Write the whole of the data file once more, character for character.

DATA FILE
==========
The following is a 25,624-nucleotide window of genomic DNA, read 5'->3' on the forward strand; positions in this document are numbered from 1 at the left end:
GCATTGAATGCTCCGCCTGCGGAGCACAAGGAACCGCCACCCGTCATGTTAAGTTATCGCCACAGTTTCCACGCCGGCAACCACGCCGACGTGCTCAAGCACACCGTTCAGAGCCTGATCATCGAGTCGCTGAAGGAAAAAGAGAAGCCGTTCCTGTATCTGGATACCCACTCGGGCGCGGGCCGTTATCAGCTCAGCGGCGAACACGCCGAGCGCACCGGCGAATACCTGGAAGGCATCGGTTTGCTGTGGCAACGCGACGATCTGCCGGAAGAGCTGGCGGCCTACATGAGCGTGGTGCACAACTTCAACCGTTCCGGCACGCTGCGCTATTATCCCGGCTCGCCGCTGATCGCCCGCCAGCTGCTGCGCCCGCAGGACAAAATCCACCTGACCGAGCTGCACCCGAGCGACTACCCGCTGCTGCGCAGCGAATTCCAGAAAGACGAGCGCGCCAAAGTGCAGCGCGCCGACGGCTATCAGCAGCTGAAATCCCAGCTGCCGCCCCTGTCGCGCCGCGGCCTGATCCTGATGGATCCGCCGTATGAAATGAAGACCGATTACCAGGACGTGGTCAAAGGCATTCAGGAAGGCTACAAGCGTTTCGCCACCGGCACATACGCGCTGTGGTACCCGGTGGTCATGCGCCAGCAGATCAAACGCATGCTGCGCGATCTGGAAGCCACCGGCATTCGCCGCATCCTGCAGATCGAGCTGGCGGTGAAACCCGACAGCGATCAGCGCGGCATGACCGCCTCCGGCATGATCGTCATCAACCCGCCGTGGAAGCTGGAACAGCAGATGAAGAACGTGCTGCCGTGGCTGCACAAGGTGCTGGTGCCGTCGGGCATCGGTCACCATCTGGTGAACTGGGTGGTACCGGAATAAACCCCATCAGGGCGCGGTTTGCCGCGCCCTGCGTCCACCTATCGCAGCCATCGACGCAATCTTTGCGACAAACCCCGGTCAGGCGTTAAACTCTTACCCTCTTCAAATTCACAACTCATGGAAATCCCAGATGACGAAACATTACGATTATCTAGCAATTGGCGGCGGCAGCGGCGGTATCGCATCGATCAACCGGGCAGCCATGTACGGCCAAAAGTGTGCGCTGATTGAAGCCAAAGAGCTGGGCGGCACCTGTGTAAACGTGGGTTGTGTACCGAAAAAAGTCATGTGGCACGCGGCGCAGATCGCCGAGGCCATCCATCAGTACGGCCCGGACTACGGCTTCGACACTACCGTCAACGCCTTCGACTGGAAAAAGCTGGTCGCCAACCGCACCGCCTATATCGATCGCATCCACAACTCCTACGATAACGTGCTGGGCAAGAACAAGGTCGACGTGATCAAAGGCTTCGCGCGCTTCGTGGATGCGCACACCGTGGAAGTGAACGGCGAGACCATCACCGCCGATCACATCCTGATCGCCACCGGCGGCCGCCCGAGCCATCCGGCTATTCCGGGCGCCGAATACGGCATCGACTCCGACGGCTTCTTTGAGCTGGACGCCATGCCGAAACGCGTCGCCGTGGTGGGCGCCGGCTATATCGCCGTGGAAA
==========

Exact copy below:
The following is a 25,624-nucleotide window of genomic DNA, read 5'->3' on the forward strand; positions in this document are numbered from 1 at the left end:
GCATTGAATGCTCCGCCTGCGGAGCACAAGGAACCGCCACCCGTCATGTTAAGTTATCGCCACAGTTTCCACGCCGGCAACCACGCCGACGTGCTCAAGCACACCGTTCAGAGCCTGATCATCGAGTCGCTGAAGGAAAAAGAGAAGCCGTTCCTGTATCTGGATACCCACTCGGGCGCGGGCCGTTATCAGCTCAGCGGCGAACACGCCGAGCGCACCGGCGAATACCTGGAAGGCATCGGTTTGCTGTGGCAACGCGACGATCTGCCGGAAGAGCTGGCGGCCTACATGAGCGTGGTGCACAACTTCAACCGTTCCGGCACGCTGCGCTATTATCCCGGCTCGCCGCTGATCGCCCGCCAGCTGCTGCGCCCGCAGGACAAAATCCACCTGACCGAGCTGCACCCGAGCGACTACCCGCTGCTGCGCAGCGAATTCCAGAAAGACGAGCGCGCCAAAGTGCAGCGCGCCGACGGCTATCAGCAGCTGAAATCCCAGCTGCCGCCCCTGTCGCGCCGCGGCCTGATCCTGATGGATCCGCCGTATGAAATGAAGACCGATTACCAGGACGTGGTCAAAGGCATTCAGGAAGGCTACAAGCGTTTCGCCACCGGCACATACGCGCTGTGGTACCCGGTGGTCATGCGCCAGCAGATCAAACGCATGCTGCGCGATCTGGAAGCCACCGGCATTCGCCGCATCCTGCAGATCGAGCTGGCGGTGAAACCCGACAGCGATCAGCGCGGCATGACCGCCTCCGGCATGATCGTCATCAACCCGCCGTGGAAGCTGGAACAGCAGATGAAGAACGTGCTGCCGTGGCTGCACAAGGTGCTGGTGCCGTCGGGCATCGGTCACCATCTGGTGAACTGGGTGGTACCGGAATAAACCCCATCAGGGCGCGGTTTGCCGCGCCCTGCGTCCACCTATCGCAGCCATCGACGCAATCTTTGCGACAAACCCCGGTCAGGCGTTAAACTCTTACCCTCTTCAAATTCACAACTCATGGAAATCCCAGATGACGAAACATTACGATTATCTAGCAATTGGCGGCGGCAGCGGCGGTATCGCATCGATCAACCGGGCAGCCATGTACGGCCAAAAGTGTGCGCTGATTGAAGCCAAAGAGCTGGGCGGCACCTGTGTAAACGTGGGTTGTGTACCGAAAAAAGTCATGTGGCACGCGGCGCAGATCGCCGAGGCCATCCATCAGTACGGCCCGGACTACGGCTTCGACACTACCGTCAACGCCTTCGACTGGAAAAAGCTGGTCGCCAACCGCACCGCCTATATCGATCGCATCCACAACTCCTACGATAACGTGCTGGGCAAGAACAAGGTCGACGTGATCAAAGGCTTCGCGCGCTTCGTGGATGCGCACACCGTGGAAGTGAACGGCGAGACCATCACCGCCGATCACATCCTGATCGCCACCGGCGGCCGCCCGAGCCATCCGGCTATTCCGGGCGCCGAATACGGCATCGACTCCGACGGCTTCTTTGAGCTGGACGCCATGCCGAAACGCGTCGCCGTGGTGGGCGCCGGCTATATCGCCGTGGAAA